optimistic that the situation would even out eventually.
Idioms
25.
break even, to have one's profits equal one's losses; neither gain nor lose:
The company barely broke even last year.
26.
get even, to be revenged; retaliate:
He vowed to get even for the insult.
Origin
900
before 900; (adj.) Middle English; Old English efen; cognate with Gothic ibns, Old High German eban, Old Norse jafn even, equal; (adv.) Middle English even(e), Old English efne, derivative of the adj.; (v.) Middle English evenen, Old English efnan to lower, derivative of the adj.
Related forms
evener, noun
evenly, adverb
evenness, noun
Synonyms
1. plane. See level. 12. tranquil, temperate, composed, peaceful. 13. just.
Antonyms
1. irregular. 12. mercurial. 13. biased.

even2

[ee-vuh n] /ˈi vən/
noun, Archaic.
1.
evening; eve.
Origin
before 950; Middle English; Old English ǣfen; akin to German Abend, Old Frisian ēvend. See evening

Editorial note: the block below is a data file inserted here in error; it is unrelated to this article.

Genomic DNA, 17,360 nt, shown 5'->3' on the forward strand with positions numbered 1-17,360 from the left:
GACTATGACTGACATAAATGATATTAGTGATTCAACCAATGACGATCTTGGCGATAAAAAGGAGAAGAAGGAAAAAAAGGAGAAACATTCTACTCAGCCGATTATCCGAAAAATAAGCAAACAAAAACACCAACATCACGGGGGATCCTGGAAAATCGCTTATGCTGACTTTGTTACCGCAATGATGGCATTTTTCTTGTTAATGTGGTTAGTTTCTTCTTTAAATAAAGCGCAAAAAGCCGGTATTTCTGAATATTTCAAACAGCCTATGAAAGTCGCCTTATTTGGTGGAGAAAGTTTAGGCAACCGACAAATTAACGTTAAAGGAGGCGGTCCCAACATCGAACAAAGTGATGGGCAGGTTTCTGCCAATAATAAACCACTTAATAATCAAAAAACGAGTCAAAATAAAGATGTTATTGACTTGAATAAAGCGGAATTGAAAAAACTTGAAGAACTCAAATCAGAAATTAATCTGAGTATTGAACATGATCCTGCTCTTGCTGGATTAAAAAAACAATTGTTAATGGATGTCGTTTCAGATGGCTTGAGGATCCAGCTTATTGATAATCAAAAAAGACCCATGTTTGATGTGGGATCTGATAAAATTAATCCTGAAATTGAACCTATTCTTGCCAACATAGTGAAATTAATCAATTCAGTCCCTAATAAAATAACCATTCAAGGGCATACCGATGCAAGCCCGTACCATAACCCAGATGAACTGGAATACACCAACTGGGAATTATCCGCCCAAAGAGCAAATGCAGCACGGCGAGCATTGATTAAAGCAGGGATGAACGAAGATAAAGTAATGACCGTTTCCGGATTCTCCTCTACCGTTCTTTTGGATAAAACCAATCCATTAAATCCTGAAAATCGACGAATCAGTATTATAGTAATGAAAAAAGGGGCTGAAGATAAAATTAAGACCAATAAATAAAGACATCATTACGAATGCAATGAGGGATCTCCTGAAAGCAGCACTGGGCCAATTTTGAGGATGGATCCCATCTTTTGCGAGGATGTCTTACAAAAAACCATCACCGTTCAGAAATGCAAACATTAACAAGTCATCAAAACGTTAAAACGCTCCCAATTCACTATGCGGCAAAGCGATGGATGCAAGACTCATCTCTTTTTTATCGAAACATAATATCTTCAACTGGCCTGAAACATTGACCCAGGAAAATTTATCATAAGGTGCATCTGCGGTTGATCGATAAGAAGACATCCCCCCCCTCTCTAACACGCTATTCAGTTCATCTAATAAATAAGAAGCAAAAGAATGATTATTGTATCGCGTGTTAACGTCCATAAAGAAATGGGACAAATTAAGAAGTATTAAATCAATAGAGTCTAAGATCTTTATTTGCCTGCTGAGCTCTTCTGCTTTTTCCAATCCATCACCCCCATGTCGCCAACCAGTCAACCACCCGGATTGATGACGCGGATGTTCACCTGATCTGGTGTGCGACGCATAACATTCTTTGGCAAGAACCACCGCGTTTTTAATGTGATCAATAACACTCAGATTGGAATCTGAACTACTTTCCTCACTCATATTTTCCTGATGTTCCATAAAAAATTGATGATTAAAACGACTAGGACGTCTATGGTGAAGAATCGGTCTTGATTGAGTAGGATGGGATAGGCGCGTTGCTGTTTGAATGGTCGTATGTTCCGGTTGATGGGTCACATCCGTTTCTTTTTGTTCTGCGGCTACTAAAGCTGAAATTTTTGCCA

Even

[ey-wuh n, ev-uh n] /ˈeɪ wən, ˈɛv ən/
noun, plural Evens (especially collectively) Even for 1.
1.
a member of a Siberian people living mainly in the Yakut Autonomous Republic in the Russian Federation.
2.
the Tungusic language spoken by the Even.
Also called Lamut.
Origin
< Russian ėvén < Evenki əwən
Dictionary.com Unabridged
Based on the Random House Dictionary, © Random House, Inc. 2014.
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Examples for even
  • even this fund, however, is already seen as inadequate.
  • But even after the camera crews left, the excitement and enthusiasm generated by the debate remained, and that momentum.
  • They even threaten private companies to fire the relatives of those who criticize government.
  • The atmospheric phenomena can be seen globally in any season-and even on other worlds.
  • Scans have shown that much of the brain is engaged even during simple tasks.
  • even being trampled by kids or dogs or run over by a lawnmower doesn't faze them for long.
  • It'll protect you from injuries, monitor your vitals and even harvest your energy.
  • Tournament play after a long layoff is not easy, even for elite players.
  • But that same instinct can bleed over even when we're doing formal academic research.
  • Yet factors unconnected to resources have been equally or even more important.